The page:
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The basics of self-directed IRAs

| Jun 13, 2017 | estate administration & probate |

If you have not heard of a self-directed IRA, you are certainly not alone. Most people who are building wealth through IRAs, use the traditional means (i.e. Roth, Inherited, SEP or SIMPLE). However, most are unfamiliar with the concept of self-directed IRAs and the benefits of having them.

With that, this post will highlight the basics of self-directed IRAs and how they can be beneficial as an estate planning tool.

For the uninitiated, custodian of the account can unilaterally choose how the funds will be invested. This freedom allows for nearly any type of investment, including real estate, promissory notes and even precious metals. For instance, a self-directed IRA can be used to purchase investment properties, and the proceeds from the sale of such property can be protected through the IRA so that they may grow in a tax deferred manner.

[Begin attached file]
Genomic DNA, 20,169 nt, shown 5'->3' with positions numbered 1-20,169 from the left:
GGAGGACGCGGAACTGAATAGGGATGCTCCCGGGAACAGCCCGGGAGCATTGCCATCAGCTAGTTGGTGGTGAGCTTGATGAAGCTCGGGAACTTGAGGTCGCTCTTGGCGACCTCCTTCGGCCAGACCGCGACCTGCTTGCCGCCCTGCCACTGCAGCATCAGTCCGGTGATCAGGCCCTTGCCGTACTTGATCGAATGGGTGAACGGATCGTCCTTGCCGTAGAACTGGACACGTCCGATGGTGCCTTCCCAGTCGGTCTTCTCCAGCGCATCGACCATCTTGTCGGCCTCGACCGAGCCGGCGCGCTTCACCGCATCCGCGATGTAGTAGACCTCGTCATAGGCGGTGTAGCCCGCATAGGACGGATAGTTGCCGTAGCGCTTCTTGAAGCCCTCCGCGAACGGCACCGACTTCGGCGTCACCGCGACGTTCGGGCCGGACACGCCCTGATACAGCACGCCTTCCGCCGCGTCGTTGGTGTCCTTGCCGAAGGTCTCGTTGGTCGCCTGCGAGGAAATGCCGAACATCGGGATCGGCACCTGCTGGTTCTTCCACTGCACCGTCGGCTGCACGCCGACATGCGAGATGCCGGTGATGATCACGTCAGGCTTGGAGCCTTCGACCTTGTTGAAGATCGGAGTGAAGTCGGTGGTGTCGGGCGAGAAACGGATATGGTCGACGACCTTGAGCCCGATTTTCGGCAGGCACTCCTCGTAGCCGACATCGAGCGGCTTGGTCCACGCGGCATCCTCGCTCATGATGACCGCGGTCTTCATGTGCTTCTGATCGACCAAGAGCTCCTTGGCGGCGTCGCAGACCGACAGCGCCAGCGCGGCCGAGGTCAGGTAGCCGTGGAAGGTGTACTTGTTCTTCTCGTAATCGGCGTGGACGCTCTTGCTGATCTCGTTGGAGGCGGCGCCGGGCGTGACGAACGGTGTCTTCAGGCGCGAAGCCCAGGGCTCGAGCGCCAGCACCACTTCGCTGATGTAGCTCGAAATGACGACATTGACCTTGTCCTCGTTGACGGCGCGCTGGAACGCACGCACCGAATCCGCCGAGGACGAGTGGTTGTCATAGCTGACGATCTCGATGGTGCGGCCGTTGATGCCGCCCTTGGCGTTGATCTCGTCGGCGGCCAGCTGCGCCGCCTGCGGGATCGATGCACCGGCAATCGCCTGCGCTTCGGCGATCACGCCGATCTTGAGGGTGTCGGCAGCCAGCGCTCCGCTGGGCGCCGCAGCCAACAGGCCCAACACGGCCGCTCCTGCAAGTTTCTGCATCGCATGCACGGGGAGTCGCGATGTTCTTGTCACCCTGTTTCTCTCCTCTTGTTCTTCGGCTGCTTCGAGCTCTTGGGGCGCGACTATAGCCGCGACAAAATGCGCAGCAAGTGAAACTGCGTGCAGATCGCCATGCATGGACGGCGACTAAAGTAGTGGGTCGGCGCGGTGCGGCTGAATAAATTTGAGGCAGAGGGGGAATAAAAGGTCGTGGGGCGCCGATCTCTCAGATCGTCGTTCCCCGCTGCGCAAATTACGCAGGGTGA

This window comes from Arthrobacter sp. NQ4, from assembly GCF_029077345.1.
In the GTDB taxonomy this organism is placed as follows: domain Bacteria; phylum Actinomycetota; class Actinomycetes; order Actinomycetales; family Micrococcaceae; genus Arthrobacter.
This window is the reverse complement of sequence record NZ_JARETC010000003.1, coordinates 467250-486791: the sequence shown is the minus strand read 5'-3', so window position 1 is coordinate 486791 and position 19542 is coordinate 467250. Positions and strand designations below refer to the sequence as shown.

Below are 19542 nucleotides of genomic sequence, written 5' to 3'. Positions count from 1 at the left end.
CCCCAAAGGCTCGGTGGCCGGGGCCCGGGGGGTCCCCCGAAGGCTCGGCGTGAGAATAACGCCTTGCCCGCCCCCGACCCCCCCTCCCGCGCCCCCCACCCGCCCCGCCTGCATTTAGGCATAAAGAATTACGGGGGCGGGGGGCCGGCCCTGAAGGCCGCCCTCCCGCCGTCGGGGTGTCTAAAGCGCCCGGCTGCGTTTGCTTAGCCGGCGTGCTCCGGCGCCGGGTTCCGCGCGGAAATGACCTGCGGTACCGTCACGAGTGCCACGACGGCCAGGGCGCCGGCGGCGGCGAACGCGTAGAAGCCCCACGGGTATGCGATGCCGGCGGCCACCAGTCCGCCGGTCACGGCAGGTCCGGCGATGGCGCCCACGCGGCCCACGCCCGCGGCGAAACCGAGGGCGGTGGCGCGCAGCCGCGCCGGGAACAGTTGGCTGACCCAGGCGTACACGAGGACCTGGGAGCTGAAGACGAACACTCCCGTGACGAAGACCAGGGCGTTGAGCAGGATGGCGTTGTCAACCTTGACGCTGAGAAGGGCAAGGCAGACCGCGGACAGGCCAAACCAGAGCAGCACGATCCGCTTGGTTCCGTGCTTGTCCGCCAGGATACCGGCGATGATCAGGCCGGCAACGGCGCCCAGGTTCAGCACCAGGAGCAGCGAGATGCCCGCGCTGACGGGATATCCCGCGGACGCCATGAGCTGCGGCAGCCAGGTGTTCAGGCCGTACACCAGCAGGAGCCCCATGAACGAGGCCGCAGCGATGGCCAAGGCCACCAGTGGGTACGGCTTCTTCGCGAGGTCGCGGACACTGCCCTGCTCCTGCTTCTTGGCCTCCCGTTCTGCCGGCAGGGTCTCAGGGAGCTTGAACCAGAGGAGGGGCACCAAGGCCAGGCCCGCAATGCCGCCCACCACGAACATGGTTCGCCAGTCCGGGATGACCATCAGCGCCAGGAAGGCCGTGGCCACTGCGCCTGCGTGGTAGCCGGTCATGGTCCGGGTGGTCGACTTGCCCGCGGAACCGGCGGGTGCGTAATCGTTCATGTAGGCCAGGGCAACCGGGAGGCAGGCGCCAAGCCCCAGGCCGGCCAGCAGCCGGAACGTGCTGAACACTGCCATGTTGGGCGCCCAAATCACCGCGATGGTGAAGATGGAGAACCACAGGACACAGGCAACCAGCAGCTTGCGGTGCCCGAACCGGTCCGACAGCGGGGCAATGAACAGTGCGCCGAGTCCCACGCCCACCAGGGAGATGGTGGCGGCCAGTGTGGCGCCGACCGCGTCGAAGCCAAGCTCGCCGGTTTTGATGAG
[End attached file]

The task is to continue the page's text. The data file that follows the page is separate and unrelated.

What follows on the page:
When the custodian reaches retirement, the proceeds can be accessed in the same manner as other qualifying IRAs.

Indeed, a self-directed IRA seems like a no-brainer for some, but following the rules surrounding these vehicles is essential. Rule violations could but one’s investment at risk. As such, investors should be wary of illegal transactions. For instance, a self-directed IRA cannot be used to purchase real estate that is owned by a parent. Essentially, the federal government does not want tax advantaged accounts to be used to facilitate transactions where the parties are closely related so that taxes are unfairly minimized.

If you have questions about how a self-directed IRA can help in your estate plan, an experienced attorney can help.